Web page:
"I don't want to say it's completely gone - racism in the game - because I believe it's not," Simmonds told Joey Vendetta of Sportsnet 590 on Wednesday. "I've had situations arise where I've had things said to me or done to me, but I think for myself it's kind of a motivator."
Simmonds grew up in Toronto, and played junior in the OHL with the Owen Sound Attack and Sault Ste. Marie Greyhounds, but having played his entire pro career in the United States with the Los Angeles Kings and Flyers, he's noticed a difference between the two countries.
"Growing up in Canada, I think it was a little bit different. Obviously hockey is life in Canada. So you grow up as a young black kid and everyone is playing hockey around you, so it's easy to get into," Simmonds said.
"But I think it's just easier in Canada. I think the States is kind of, as it's going now - I don't want to say it's segregated, but I think you feel it a little bit more. You feel it a little bit more in the States, whereas in Canada it's - especially in Toronto, it's a melting pot. You've got every single culture. You've got everything here under the sun. It's like a rainbow. You just don't feel it as much when you're growing up in Canada. And I moved to the States I started to notice it a little bit more, but I'm always around good people so it doesn't have an effect on me."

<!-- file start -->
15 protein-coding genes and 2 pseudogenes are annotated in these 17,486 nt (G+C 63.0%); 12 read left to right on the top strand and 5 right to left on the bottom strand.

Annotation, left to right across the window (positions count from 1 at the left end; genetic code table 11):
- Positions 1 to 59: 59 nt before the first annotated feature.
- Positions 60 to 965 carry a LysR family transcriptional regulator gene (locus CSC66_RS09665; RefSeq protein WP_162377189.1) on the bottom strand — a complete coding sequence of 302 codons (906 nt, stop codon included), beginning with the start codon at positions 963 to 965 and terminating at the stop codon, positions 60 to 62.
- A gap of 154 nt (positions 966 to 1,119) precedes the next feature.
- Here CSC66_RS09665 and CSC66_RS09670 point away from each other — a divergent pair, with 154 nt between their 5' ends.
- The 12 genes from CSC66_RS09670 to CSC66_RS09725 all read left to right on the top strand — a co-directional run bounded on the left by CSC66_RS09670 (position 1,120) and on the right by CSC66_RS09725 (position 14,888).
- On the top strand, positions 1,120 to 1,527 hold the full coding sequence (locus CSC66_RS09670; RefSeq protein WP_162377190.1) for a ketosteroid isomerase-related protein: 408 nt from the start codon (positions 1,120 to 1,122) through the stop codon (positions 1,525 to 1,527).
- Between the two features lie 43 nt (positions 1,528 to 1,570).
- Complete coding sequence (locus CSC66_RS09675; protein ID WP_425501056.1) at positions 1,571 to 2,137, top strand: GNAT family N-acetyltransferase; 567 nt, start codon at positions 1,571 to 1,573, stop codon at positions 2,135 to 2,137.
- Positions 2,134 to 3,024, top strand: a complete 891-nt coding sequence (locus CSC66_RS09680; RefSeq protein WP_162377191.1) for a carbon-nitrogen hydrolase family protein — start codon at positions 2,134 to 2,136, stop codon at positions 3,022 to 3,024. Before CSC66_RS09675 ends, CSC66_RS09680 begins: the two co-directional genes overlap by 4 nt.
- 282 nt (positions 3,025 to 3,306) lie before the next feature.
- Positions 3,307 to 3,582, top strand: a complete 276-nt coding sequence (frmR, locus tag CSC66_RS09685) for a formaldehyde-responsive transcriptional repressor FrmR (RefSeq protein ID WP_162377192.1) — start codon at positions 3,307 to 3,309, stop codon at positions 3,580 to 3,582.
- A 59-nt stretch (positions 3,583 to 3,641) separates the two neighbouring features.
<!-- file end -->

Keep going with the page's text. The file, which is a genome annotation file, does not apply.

Simmonds generally let's his play do the talking, and lately, his performance has spoken volumes, setting a career high in goals last season with 32.
- With h/t to Today's Slapshot